Buying a house puts valuable equity within your reach. It gives you the authority to decorate, structure and design a property to your liking. Little beats the freedom and power that you will feel after you pay your house off and become the sole owner of a unique property that may be valued at several hundred thousand dollars or more. But, getting approved for a mortgage doesn't just happen.
Proactive steps to first time homeowner savings
The best time to start saving money on your first home is before you start home shopping. If you immediately thought about your credit rating and the importance of going into the home buying process with a strong credit rating, you're on the right track. Keep reading, to learn practical steps that you could take to improve your credit rating.
Also know that there are other important steps to take to save money on your first home. These steps will also help you to save even if you're not a first time homeowner. Top of these steps is financing. Getting pre-approved for a home loan from a reputable lender can give you valuable price leverage.
Pre-approval for a home loan alerts your realtor to how much mortgage you can afford to take on. To save on a house, avoid shopping for houses that are priced at the maximum of your home loan approval rate. See pre-approval when interest rates are low. Items that you need for pre-approval include pay stubs, income tax returns, current loan amounts and your credit score.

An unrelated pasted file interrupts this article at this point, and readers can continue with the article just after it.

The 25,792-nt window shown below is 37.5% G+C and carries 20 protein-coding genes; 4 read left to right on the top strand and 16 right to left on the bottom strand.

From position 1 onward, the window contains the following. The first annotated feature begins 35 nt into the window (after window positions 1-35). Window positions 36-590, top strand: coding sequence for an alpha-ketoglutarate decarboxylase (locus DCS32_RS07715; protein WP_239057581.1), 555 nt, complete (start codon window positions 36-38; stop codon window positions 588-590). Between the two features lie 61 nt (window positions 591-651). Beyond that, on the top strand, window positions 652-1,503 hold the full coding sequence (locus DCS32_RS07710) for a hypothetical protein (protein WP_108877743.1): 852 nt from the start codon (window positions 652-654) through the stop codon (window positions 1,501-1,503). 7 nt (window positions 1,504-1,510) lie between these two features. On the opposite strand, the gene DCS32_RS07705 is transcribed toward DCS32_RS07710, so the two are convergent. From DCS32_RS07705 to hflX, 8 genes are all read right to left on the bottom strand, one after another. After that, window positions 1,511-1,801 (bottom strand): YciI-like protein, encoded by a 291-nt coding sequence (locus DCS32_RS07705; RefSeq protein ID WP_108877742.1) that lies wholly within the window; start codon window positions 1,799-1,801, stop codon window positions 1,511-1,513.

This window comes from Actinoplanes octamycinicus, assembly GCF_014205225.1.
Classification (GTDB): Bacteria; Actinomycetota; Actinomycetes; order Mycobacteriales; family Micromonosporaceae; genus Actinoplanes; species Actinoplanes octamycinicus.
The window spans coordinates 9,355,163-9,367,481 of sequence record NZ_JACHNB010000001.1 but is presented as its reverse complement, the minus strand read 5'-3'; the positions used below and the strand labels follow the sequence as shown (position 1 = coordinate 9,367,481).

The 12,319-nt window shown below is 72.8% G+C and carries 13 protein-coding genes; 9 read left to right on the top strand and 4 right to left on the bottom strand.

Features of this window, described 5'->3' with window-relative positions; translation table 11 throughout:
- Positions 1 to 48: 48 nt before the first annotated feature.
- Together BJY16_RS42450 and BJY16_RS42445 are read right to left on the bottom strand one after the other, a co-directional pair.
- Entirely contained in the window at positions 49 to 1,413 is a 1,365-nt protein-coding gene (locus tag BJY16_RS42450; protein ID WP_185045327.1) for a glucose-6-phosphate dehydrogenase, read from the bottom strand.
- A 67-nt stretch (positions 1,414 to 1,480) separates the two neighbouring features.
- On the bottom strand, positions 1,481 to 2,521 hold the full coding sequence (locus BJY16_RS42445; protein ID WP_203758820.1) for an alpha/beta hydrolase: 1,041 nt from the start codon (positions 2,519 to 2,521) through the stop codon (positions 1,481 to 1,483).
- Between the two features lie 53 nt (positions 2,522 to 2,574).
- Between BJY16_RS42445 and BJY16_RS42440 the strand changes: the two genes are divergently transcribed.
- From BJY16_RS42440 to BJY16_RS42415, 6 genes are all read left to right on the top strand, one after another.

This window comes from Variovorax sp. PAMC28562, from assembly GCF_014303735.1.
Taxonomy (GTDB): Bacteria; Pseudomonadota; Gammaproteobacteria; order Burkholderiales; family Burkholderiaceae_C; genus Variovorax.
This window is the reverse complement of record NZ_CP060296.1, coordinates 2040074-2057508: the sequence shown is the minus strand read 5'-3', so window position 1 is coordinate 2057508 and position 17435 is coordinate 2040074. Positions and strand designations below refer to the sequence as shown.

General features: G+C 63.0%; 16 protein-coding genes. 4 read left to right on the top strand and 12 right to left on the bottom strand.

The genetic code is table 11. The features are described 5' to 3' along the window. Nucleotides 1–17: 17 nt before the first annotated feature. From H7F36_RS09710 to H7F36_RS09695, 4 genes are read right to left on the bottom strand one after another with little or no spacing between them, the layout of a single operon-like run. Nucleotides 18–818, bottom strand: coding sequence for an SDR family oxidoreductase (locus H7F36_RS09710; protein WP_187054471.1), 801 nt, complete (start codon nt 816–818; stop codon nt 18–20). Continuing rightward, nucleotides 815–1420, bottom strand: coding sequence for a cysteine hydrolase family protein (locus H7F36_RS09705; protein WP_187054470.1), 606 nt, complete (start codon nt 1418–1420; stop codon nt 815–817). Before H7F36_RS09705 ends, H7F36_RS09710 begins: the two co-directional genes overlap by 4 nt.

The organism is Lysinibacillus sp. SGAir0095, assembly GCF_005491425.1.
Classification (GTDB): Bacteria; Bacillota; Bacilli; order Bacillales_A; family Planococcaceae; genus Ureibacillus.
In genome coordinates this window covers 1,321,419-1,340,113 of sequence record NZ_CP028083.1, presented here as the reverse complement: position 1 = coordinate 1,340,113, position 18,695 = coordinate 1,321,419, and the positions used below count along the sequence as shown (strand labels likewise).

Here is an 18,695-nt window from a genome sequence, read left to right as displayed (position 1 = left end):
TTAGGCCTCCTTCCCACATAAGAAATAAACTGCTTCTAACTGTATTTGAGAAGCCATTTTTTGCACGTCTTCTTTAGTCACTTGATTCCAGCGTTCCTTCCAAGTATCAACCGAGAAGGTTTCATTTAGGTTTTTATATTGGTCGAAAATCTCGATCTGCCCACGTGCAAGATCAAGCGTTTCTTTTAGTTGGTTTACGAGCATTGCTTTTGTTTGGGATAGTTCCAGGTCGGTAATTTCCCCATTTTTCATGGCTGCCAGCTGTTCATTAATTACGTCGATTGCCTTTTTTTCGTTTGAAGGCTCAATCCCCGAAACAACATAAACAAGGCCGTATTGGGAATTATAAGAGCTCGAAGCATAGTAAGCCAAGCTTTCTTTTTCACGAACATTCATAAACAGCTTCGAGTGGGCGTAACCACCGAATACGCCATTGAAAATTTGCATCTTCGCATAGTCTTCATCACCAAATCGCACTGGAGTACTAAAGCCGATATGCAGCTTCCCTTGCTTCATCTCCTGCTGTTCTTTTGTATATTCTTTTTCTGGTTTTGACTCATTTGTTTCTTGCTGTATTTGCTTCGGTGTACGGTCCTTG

More ways to save money on your first home
Shopping for a home loan with your local bank could net you lower mortgage interest rates. This can be particularly helpful if your income is directly deposited into your account and if you have several thousand dollars of savings in your bank account. If you know that you want to buy a house a year from now, start working on your credit score now. Also, start building your bank account savings.
Another way to save money on your first home is to work with a real estate agent who takes a good credit score seriously, a realtor who won't tempt you to take on more house than you can afford right now.
To improve your credit rating, pay down high interest loans. Also, pay down or, better yet, pay off high interest credit cards. If you have accounts in default, also pay these off or, at the least, pay the accounts up so that they are current.
Take charge of the home loan process
Millions of Americans apply for a home mortgage each year. Not everyone is approved. This is a time when being proactive can help you fulfill a dream. Paying off debts and getting caught up in late payments help to improve your credit which, in turn, improves your chances of securing a home mortgage. Getting an okay from a lender is another huge step forward.
Connecting with a mortgage lender before you start home shopping not only gives you money to work with, it is a great way to know what areas you need to work on to increase the amount of money that a lender will loan you. Additionally, if you aren't pre-approved for a home loan, you can find out why you weren't approved and take steps to correct these weak spots.